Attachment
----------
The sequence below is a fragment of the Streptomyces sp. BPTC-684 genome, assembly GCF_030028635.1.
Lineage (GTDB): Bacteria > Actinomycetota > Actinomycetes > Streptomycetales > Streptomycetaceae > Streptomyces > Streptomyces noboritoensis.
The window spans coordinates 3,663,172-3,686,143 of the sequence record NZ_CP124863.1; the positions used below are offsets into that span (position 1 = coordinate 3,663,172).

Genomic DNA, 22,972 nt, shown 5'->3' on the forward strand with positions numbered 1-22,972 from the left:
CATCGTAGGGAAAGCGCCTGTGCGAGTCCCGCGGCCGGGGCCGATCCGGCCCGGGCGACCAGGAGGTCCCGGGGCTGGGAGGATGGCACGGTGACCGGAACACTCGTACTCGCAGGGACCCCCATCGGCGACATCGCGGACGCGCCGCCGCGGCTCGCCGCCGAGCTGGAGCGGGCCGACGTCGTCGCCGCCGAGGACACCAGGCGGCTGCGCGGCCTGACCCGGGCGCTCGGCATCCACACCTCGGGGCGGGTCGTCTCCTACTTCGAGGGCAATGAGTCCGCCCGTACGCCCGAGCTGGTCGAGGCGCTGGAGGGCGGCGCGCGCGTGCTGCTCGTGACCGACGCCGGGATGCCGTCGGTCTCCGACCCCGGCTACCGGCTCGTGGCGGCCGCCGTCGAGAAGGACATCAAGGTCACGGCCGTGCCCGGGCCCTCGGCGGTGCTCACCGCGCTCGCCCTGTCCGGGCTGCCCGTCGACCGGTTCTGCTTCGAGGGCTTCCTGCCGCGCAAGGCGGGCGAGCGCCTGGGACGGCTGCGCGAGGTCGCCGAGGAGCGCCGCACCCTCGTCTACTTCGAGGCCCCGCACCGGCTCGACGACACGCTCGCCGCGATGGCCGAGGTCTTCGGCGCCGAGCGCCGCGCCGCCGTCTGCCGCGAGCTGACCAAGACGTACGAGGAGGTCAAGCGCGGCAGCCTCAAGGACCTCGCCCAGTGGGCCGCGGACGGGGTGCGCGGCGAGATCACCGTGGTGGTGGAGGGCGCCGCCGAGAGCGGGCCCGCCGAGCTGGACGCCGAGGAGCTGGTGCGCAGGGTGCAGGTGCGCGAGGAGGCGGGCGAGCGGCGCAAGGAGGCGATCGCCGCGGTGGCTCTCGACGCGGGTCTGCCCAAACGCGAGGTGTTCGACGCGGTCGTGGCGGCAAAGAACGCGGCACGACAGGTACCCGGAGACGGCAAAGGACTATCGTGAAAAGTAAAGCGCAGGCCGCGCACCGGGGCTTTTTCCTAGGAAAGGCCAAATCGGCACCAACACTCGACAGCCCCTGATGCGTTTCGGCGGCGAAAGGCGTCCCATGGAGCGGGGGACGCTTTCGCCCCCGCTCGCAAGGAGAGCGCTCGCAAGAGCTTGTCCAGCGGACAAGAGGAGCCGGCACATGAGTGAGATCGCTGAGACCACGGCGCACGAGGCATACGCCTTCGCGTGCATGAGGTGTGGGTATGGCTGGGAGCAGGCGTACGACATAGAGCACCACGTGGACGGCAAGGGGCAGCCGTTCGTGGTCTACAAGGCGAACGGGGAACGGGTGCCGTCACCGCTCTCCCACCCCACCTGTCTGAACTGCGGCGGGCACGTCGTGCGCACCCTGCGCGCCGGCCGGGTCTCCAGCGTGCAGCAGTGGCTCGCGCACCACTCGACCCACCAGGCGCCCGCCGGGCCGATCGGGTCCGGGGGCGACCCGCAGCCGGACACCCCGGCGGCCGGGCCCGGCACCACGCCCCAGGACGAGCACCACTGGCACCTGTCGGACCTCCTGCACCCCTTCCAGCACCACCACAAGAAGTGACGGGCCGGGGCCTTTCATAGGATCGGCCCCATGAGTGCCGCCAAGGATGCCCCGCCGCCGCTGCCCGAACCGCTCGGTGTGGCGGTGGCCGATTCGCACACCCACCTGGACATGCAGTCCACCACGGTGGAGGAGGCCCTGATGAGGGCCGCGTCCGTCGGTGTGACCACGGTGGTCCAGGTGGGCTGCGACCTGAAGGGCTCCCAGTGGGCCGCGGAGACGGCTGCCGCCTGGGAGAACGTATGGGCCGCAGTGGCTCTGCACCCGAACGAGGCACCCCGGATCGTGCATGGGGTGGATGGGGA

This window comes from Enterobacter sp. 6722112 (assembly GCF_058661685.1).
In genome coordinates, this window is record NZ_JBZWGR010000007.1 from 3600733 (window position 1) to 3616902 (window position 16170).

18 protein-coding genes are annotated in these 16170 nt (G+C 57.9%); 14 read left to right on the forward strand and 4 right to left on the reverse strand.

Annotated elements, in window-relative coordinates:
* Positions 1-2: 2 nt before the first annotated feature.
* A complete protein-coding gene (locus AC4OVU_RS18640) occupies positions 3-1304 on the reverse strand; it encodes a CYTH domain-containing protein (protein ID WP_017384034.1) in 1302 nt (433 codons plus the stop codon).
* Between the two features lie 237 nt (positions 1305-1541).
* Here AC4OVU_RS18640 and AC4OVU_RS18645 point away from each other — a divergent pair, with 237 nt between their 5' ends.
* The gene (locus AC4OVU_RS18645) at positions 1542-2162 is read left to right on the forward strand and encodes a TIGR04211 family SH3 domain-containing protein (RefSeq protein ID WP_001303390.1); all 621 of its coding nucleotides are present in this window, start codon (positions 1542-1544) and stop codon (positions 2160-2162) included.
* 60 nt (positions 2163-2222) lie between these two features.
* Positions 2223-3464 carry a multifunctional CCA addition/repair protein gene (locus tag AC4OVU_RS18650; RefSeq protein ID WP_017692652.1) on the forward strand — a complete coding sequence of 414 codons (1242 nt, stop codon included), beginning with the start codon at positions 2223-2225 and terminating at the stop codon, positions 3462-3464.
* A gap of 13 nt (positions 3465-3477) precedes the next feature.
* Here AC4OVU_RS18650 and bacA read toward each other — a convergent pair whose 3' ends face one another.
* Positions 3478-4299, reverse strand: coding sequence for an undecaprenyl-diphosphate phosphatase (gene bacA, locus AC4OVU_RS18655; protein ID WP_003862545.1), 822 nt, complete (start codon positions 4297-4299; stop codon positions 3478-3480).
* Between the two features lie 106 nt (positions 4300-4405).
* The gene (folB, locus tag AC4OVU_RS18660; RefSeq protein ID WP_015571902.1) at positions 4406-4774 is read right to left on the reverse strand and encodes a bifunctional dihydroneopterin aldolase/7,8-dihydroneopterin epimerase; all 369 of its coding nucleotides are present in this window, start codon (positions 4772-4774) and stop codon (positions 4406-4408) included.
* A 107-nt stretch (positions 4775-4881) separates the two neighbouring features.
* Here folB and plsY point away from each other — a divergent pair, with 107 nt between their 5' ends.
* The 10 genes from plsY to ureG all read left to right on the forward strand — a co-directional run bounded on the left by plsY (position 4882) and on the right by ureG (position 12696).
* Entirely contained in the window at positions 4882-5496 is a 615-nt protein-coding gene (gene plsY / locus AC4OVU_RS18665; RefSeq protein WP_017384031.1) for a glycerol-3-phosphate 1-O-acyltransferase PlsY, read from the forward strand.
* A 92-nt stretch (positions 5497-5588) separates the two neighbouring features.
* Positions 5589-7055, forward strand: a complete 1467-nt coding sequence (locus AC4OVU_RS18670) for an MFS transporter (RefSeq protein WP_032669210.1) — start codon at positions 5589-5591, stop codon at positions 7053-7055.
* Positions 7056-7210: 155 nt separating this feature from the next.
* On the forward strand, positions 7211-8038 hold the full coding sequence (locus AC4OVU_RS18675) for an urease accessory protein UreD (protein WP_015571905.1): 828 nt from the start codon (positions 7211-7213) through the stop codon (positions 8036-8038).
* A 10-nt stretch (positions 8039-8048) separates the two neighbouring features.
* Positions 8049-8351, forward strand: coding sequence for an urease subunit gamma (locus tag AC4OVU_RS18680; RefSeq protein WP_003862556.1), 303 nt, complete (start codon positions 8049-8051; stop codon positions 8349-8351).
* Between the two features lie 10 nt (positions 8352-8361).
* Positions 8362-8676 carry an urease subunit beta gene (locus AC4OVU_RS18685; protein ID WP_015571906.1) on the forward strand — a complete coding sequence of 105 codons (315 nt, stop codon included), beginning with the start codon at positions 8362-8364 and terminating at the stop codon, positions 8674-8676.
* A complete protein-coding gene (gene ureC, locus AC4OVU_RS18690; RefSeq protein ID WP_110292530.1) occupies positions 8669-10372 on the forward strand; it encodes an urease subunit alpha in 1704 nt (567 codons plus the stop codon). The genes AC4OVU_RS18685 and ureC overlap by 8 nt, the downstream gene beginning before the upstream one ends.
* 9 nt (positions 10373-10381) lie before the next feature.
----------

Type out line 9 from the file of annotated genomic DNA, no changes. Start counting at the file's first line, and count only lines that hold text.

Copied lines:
Annotated elements, in window-relative coordinates: